Stanford sleds past Washington Huskies with uncharacteristically modest 31-14 victory

October 27, 2015

By Matthew E. Milliken
MEMwrites.wordpress.com
Oct. 27, 2015

After a team has scored 40 or more points in four consecutive games and run for at least 312 yards in three straight games, it’s easy to look at Stanford’s 17-point victory last Saturday night and dismiss it as mundane.

Yes, the Cardinal came out on top, but the 31-14 win over the Washington Huskies, and the Cardinal’s 188 rushing yards, seemed just sort of…ho-hum. Quarterback Kevin Hogan had a fine outing, with 290 yards, two touchdowns and an interception, but his completion rate — 70.8 percent on 17 of 24 throws — seemed, well, ordinary compared to his performance against Arizona on Oct. 3 (17-19 for 89.47 percent).

The offense converted 6 of 14 third-down tries, which was nice, but hardly as stellar as the 8 of 12 conversions the team managed on the road against USC. On the opposite side of the coin, the Cardinal defense only let the Huskies convert 4 of 11 third-down tries — nice, but not quite as good as the 4-13 suffocation that the unit imposed on Central Florida back in September.

Really, there were only a handful of aspects of the game that surpassed the quotidian. One of those was time of possession, in which Stanford amassed an astonishing total: 40 minutes and 5 seconds, slightly more than twice the duration that the Huskies had the ball (19 minutes, 55 seconds).

The other amazing thing was — what else? — the performance of Christian McCaffrey. True, McCaffrey only turned in his third-best performance of the season against the Huskies: The super-sophomore tallied 303 all-phases yards at Oregon State and an astonishing 369 yards on Oct. 15 against UCLA. Even so, 300 all-purpose yards — 109 rushing, 119 receiving, 79 kickoff returns — is nothing to sneeze at, and the Coloradan do-everything athlete maintained his national lead in the category with 1,818 yards on the season, a per-game average of 259.7. McCaffrey now leads his nearest competitor, San Jose State’s Tyler Ervin, by slightly more than 40 all-purpose yards per contest.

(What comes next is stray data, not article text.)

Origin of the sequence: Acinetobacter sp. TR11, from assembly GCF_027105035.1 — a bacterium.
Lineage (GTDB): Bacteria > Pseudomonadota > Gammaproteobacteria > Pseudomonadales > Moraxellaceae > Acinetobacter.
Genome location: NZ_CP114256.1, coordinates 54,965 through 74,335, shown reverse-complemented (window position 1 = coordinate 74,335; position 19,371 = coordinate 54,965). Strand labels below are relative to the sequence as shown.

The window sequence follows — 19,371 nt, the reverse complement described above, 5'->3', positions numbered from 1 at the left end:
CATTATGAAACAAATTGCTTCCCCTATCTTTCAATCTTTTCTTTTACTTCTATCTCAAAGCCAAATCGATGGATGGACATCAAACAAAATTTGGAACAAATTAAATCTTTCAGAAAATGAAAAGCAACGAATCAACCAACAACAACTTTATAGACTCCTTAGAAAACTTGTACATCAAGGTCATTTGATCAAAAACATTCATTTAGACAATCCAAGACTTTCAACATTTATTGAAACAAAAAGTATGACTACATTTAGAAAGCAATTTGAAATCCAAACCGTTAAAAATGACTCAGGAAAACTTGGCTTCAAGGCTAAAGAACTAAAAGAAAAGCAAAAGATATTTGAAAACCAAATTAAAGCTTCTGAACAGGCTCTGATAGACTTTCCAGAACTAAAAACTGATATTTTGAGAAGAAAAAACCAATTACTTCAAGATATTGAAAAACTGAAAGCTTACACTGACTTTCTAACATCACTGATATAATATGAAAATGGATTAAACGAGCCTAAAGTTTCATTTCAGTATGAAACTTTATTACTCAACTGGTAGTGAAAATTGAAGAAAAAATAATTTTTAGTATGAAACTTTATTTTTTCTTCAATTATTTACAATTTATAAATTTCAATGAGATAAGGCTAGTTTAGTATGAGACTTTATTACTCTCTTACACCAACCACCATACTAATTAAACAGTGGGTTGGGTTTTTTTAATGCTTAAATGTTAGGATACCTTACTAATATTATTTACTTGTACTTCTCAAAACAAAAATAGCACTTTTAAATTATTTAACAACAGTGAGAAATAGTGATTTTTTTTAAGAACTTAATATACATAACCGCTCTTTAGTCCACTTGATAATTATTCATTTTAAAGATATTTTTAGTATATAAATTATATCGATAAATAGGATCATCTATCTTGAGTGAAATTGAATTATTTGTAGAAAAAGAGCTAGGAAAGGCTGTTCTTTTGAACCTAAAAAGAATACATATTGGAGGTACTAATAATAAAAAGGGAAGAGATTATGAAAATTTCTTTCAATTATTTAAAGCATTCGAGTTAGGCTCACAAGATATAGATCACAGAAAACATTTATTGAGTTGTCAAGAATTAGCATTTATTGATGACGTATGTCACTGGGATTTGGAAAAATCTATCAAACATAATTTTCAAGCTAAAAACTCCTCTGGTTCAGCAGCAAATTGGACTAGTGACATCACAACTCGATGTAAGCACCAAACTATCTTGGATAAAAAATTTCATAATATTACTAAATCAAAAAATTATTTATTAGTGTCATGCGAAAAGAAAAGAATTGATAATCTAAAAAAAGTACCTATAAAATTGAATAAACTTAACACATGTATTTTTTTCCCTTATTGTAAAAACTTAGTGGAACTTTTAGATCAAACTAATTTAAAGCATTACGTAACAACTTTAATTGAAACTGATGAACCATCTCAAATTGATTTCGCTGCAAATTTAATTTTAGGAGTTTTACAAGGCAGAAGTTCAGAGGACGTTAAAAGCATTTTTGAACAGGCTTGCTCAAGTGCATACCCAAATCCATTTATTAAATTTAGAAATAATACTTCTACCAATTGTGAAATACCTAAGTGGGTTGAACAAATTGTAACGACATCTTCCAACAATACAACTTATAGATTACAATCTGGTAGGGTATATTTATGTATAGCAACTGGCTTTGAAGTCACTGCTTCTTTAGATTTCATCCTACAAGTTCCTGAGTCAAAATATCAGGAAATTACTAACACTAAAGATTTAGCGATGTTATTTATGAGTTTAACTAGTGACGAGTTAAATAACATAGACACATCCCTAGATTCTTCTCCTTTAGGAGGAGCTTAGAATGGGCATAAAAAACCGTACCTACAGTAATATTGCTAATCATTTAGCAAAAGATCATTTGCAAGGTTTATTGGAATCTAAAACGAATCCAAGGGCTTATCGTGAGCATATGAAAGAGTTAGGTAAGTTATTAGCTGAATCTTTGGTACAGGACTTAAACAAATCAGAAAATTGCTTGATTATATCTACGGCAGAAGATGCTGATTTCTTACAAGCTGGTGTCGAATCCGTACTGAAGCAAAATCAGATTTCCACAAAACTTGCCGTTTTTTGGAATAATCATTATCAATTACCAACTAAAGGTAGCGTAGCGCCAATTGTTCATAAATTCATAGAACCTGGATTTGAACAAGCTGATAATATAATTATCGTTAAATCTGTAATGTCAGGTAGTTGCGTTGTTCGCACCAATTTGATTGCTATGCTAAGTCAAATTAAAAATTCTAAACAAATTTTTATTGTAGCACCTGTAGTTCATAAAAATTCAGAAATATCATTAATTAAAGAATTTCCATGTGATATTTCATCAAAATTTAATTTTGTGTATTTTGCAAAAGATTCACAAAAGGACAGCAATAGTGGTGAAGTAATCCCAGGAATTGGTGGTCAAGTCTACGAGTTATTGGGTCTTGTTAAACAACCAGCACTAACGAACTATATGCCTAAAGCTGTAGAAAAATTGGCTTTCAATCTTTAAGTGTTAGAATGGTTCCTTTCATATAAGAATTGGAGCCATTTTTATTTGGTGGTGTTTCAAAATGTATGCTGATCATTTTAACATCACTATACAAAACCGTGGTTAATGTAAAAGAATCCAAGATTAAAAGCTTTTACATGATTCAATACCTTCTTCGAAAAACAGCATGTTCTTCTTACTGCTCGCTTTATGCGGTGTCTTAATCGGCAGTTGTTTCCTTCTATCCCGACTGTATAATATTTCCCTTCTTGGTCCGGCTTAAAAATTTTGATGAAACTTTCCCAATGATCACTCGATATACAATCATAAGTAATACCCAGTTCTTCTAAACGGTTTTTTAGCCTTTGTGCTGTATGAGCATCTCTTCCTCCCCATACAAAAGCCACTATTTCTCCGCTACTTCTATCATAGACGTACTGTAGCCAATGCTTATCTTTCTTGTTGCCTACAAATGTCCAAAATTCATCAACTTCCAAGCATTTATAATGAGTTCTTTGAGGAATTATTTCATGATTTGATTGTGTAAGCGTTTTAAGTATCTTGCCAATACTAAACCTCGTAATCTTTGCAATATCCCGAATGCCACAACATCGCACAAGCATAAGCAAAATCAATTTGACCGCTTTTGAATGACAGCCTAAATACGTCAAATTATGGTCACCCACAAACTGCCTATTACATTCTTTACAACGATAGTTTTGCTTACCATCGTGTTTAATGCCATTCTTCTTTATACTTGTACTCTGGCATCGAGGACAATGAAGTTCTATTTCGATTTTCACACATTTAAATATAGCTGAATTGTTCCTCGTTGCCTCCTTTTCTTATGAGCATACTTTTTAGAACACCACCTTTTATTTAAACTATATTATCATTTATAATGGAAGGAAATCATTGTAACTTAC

And it’s worth considering who Stanford’s opponent was: A Washington squad that, despite being years removed from its heyday as a regular conference crown contender, fields an excellent defense. Going into Saturday’s matchup at Stanford Stadium, the Huskies had given up 101 points in six games and was allowing an average of 345 offensive yards per game, both the best marks in the Pac-12.

Afterwards, Washington still leads in the first category, but by a notably smaller margin given that it surrendered four additional touchdowns to Stanford. Meanwhile, the Cardinal, which accumulated 478 offensive yards on Saturday, surpassed the Huskies in total defense: Stanford’s defense is allowing 339 yards per game while Washington has fallen to second place with an average of 364 yards allowed.

In other words, the seemingly average numbers that Stanford recorded against Washington were attributable in part to their facing an excellent Huskies defensive unit. And even so, the Cardinal’s massive time of possession against UW lifted the team from third to first nationally in that category. (Coach David Shaw’s squad is logging an average 35 minutes and 36 seconds of offense per game.)

More importantly, the Cardinal has now positioned itself atop the conference with a 6-1 overall record and a 5-0 league mark. Its nearest rival in the Pac-12 North is Washington State, this Saturday’s opponent, which stands at 5-2 overall and 3-1 in conference. The division’s current third-place team is Cal (5-2, 2-2), whom Stanford will host on Nov. 21. WSU opened its season with a loss to a team from a lower division; the Golden Bears have dropped two straight games after a 5-0 start, and looked especially bad against UCLA, a team that the Cardinal steamrolled. With a victory in Pullman, the Cardinal will take at least a three-game lead in the win column.

In other words, if the Cardinal takes care of business, things are set up nicely for a return to the Pac-12 championship game in Levi’s Stadium in Santa Clara — the very same site where the Cardinal walloped Maryland, 45-21, to close out last season with a bowl win.

Meaning that last weekend’s 31-14 victory might end up being not just an ordinary game but one step in the journey towards a championship. Keep your fingers crossed, Cardinal true believers!

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